Does Climate Adaptation Align with Risk-Based Approaches?

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climate adaptation risk-based approaches

Cities are starting to put up climate adaptation planning despite the uncertainties due to climate risk. Evidence suggests that around 85% of climate adaptation policies do not fully integrate climate risk or designed to respond to climate change risks.  

Designing a climate adaptation plan is challenging to start with because of the uncertainty surrounding climate change impacts and risks, such as the long-term time horizons of predicted events, frequency and intensity of effects, the cross-sectorial nature of adaption, etc.

Another challenge lies in assessing whether climate adaptation plans are effective and tracking its progress in terms of changes in the outcome due to adaptation effort, for example, a reduction in vulnerability or risk.

According to a study by Murieta, Galarraga, and Olazabal, adaptation policies are effective when it considers risk and not limiting it to reducing vulnerability. Considering climate risks will include the magnitude and frequency of impacts and accounting for significant uncertainties inherent to climate change.

The study aims to assess the extent to which climate adaptation policies are aligned with climate risk knowledge and risk-based approaches.

Researchers have developed a framework, Adaptation-Risk Policy Alignment (ARPA), to assess whether climate change policies include risk knowledge and information.

The framework displays a set of risk-based metrics tested in four pioneering cities: Copenhagen, Durban, Quito, and Vancouver to show the framework’s potential applicability.

The framework is easy to apply and allows cities to assess how policies account for significant risk and properly integrate risk management into the policy-making process.

The study compares the ARPA framework to other existing ones like the Sendai Framework, Hyogo Framework, the Tracking Adaptation and Measuring Development (TAMD), and the index of Governance and Public Policy for Disaster Risk Management (iGOPP).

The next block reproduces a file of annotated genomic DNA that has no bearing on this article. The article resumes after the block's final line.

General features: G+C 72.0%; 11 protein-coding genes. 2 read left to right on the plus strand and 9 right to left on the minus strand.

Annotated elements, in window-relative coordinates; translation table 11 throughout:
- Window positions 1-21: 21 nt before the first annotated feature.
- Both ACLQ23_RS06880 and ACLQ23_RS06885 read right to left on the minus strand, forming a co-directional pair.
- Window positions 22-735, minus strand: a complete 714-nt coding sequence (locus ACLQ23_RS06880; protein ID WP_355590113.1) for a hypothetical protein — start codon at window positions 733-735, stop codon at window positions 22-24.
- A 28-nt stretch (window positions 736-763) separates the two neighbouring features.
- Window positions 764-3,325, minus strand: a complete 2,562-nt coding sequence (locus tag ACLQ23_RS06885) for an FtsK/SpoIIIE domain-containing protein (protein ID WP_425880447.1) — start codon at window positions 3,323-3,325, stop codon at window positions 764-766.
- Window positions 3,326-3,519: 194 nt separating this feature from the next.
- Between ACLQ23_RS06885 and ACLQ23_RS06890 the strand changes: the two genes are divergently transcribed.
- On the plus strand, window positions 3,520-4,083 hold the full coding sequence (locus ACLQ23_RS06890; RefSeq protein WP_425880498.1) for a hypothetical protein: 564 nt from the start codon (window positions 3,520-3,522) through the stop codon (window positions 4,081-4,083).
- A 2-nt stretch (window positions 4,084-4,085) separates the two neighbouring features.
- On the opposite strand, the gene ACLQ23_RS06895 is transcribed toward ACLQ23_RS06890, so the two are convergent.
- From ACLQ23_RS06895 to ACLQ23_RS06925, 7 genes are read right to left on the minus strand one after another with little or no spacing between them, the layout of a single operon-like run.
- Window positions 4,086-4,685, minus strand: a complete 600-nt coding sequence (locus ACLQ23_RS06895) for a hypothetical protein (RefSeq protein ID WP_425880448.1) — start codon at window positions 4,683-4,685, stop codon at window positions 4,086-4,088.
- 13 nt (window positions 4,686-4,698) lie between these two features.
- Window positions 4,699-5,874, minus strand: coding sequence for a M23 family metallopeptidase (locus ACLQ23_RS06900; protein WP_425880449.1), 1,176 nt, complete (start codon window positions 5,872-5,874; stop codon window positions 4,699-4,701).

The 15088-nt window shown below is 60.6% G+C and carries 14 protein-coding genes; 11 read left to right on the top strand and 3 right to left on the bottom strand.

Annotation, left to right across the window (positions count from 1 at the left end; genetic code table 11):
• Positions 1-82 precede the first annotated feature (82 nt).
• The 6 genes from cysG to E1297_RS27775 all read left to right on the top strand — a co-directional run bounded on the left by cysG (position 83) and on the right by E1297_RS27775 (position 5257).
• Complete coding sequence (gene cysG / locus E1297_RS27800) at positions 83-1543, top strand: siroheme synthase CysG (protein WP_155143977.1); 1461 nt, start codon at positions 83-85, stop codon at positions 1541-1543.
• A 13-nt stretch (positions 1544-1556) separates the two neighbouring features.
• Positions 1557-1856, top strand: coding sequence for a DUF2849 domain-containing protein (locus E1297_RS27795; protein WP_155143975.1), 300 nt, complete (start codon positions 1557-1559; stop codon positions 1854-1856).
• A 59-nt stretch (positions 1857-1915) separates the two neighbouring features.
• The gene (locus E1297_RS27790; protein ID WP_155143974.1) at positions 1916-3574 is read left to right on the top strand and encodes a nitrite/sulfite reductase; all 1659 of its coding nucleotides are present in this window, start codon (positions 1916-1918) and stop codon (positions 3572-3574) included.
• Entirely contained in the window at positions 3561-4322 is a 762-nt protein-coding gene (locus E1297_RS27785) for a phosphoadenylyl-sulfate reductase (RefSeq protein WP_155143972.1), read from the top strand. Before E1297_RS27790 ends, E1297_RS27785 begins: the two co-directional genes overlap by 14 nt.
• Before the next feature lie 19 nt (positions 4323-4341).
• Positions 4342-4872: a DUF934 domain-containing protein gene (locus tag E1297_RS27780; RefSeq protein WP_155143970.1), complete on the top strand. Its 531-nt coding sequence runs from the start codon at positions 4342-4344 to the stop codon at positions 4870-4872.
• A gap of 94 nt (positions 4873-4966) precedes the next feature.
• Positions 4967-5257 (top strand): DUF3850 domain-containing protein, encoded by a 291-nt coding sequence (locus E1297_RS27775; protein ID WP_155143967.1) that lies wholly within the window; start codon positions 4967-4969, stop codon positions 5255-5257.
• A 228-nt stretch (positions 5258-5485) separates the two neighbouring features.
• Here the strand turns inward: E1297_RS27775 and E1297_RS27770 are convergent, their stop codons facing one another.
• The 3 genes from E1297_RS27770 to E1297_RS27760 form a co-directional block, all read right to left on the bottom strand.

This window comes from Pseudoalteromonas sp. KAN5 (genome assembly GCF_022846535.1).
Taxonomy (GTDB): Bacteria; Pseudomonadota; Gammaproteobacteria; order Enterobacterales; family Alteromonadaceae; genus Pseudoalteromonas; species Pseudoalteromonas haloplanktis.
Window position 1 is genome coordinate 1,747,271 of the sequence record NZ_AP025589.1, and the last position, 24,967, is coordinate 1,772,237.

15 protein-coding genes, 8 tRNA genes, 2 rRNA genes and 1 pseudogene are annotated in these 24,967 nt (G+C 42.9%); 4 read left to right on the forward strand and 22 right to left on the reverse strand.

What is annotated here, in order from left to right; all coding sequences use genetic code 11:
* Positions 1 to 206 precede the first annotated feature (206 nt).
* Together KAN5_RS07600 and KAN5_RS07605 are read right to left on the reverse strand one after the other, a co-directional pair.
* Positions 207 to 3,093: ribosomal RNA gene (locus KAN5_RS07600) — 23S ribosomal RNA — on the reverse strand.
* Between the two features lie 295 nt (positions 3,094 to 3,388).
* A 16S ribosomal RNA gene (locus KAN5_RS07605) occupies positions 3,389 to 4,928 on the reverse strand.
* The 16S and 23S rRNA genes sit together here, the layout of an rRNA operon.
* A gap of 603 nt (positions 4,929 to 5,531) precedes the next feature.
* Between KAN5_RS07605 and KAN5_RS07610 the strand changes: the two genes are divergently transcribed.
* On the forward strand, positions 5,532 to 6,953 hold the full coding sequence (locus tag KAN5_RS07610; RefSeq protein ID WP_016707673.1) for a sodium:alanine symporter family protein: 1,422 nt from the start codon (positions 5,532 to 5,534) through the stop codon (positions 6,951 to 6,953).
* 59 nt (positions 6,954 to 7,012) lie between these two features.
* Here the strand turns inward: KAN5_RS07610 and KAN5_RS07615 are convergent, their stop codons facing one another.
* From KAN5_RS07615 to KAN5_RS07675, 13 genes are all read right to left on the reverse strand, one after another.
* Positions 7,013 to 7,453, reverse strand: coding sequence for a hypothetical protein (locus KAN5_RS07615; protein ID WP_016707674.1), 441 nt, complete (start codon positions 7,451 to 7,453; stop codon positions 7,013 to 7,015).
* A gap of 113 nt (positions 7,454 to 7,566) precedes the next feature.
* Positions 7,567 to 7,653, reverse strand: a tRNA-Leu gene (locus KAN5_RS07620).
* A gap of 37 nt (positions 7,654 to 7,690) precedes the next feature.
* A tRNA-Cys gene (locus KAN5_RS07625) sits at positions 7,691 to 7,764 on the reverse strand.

The critical elements and similarities in all frameworks are presented in the study. Researchers have observed that all frameworks address the four main Sendai priorities of action. It is why they define the core components of their proposed risk-based approach after Sendai’s four priorities of action.

The ARPA framework developed and used in the study to promote resilient cities consists of 23 metrics across four main components: understanding risks, risk governance, disaster risk reduction, and resilience, and disaster preparedness, response, and recovery.  These four components are considered risk indicators relevant to climate change adaptation.

The ARPA framework was pilot tested in four cities before it will be used for large-scale testing. These four cities share common characteristics that made them worthwhile case studies.

  • First, they are made significant progress on climate adaptation and recognized as early adopters.
  • Second, they have implemented local adaptation plans as early as 2006.
  • Third, they belong to the Rockefeller Foundation’s 100 Resilient cities, and all of them represent a range of different climate challenges like extreme rainfall, coastal flooding, and water scarcity.

Findings from the study show that the ARPA framework is helpful to inform adaptation tracking assessments and supports adaptation policies by guiding a risk-based planning process.

However, the challenge is that although the key risk issues in ARPA are efficiently incorporated in the planning process, the gap between planning and actual implementation remains.

To read the entire study, click on the link below:

Source Citation:

Murieta, E.,  Galarraga, I., & Olazabal, M. (2021, February). How well do climate adaptation policies align with risk-based approaches? An assessment framework for cities. Science Direct. Retrieved from

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